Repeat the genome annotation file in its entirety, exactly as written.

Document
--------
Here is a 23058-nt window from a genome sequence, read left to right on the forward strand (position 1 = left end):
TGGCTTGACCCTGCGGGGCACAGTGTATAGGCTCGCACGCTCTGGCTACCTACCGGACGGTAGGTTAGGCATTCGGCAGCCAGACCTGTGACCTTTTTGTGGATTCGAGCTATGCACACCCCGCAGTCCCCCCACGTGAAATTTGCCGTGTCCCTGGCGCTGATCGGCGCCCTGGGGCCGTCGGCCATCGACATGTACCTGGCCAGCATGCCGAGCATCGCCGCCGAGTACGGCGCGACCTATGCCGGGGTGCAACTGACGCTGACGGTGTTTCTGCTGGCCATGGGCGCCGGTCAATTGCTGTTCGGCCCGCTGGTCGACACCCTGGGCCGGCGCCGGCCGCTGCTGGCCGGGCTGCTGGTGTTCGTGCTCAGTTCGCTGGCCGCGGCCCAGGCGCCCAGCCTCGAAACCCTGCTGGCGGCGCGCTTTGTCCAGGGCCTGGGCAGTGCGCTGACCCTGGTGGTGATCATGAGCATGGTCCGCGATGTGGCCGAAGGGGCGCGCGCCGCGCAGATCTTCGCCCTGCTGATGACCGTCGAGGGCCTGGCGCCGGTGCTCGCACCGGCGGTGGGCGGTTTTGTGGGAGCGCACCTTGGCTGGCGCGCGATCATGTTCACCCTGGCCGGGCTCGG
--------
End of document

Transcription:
Here is a 23058-nt window from a genome sequence, read left to right on the forward strand (position 1 = left end):
TGGCTTGACCCTGCGGGGCACAGTGTATAGGCTCGCACGCTCTGGCTACCTACCGGACGGTAGGTTAGGCATTCGGCAGCCAGACCTGTGACCTTTTTGTGGATTCGAGCTATGCACACCCCGCAGTCCCCCCACGTGAAATTTGCCGTGTCCCTGGCGCTGATCGGCGCCCTGGGGCCGTCGGCCATCGACATGTACCTGGCCAGCATGCCGAGCATCGCCGCCGAGTACGGCGCGACCTATGCCGGGGTGCAACTGACGCTGACGGTGTTTCTGCTGGCCATGGGCGCCGGTCAATTGCTGTTCGGCCCGCTGGTCGACACCCTGGGCCGGCGCCGGCCGCTGCTGGCCGGGCTGCTGGTGTTCGTGCTCAGTTCGCTGGCCGCGGCCCAGGCGCCCAGCCTCGAAACCCTGCTGGCGGCGCGCTTTGTCCAGGGCCTGGGCAGTGCGCTGACCCTGGTGGTGATCATGAGCATGGTCCGCGATGTGGCCGAAGGGGCGCGCGCCGCGCAGATCTTCGCCCTGCTGATGACCGTCGAGGGCCTGGCGCCGGTGCTCGCACCGGCGGTGGGCGGTTTTGTGGGAGCGCACCTTGGCTGGCGCGCGATCATGTTCACCCTGGCCGGGCTCGG